Borenstein first helped ADT redefine its brand, positioning the company as a total security integrator with solutions encompassing physical security, network security and cyber security. “We worked with ADT to redefine the issue, helping C-levels at government agencies ... conceptualize and understand [the idea] that if you secure the network but don't secure the entire enterprise, you're going to fail in your mission,” said Gal Borenstein, CEO of Borenstein Group.
ADT gained GSA approval to be a solution provider in fall 2006. After that, it worked with Borenstein to implement its five-year strategic marketing plan, which looked closely at how specific agencies with specific needs would buy the solution. The marketing plan carefully considered which decision-makers would be involved in buying the solution—for example, a building manager responsible for physical security as well as a CIO responsible for network security—and how to bring those buyers together.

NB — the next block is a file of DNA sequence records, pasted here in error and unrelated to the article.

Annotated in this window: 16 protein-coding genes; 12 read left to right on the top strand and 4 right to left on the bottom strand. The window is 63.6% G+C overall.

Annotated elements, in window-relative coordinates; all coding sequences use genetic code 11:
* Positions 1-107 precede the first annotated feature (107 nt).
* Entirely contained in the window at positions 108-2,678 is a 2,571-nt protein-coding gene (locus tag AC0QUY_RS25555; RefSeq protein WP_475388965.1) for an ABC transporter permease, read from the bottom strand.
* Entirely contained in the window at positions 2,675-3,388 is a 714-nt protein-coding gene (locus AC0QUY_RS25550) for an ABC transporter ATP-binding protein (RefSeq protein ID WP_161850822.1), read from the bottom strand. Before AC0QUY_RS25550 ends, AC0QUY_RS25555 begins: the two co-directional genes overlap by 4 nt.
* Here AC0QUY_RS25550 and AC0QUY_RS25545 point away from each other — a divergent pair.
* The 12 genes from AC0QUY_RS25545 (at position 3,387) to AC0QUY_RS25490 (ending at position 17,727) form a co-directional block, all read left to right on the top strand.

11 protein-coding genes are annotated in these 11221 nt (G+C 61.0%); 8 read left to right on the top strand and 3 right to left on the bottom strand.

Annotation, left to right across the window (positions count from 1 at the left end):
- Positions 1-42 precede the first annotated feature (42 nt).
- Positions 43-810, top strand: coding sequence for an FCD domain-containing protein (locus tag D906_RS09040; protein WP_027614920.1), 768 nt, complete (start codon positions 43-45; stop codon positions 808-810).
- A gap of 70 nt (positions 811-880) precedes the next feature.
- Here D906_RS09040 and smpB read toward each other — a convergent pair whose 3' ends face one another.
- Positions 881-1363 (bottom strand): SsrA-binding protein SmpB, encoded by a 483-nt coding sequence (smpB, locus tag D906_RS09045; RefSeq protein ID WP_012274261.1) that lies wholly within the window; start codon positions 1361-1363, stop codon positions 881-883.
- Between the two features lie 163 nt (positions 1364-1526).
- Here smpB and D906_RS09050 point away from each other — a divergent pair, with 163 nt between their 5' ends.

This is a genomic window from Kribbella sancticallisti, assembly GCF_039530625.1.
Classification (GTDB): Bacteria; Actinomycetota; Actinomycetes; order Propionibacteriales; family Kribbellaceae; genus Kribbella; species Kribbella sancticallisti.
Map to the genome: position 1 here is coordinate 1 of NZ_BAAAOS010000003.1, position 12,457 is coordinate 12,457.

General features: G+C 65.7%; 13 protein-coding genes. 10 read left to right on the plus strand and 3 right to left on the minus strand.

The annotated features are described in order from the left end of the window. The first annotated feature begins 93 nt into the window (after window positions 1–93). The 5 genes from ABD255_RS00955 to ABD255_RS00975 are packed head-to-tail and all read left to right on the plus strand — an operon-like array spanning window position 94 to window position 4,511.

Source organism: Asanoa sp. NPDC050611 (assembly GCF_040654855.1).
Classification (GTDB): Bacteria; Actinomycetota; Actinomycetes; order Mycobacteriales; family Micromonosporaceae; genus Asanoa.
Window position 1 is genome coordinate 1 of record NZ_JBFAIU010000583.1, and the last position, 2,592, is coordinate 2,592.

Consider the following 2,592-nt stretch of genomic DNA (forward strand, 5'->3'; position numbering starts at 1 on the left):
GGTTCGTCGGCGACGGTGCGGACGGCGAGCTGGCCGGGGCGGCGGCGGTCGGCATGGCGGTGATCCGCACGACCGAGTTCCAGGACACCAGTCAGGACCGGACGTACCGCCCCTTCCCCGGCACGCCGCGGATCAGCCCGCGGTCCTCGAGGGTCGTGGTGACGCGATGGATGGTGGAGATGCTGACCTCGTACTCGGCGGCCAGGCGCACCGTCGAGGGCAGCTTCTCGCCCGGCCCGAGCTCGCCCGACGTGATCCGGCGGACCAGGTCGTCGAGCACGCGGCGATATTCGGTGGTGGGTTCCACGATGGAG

To reach these prospective buyers, ADT and Borenstein launched an integrated marketing communications program that included marketing collateral, public relations, a microsite, banner sponsorships, event marketing and campaigns that were customized for specific federal agencies.
In developing campaign messaging, ADT and Borenstein tailored messaging based on audience segments. “If you're a facility manager, how savvy are you in the high-end IT area?” Borenstein said. “If you're not [savvy about IT], what are your concerns? The marketing communications materials and copy would then address and overcome their concerns and give them answers that would make them comfortable.”
ADT's marketing effort is ongoing, but it is already paying off. In the past two years, the company has tripled its number of qualified leads, Pearce said, and has increased its brand awareness among federal specifiers by more than 40%. M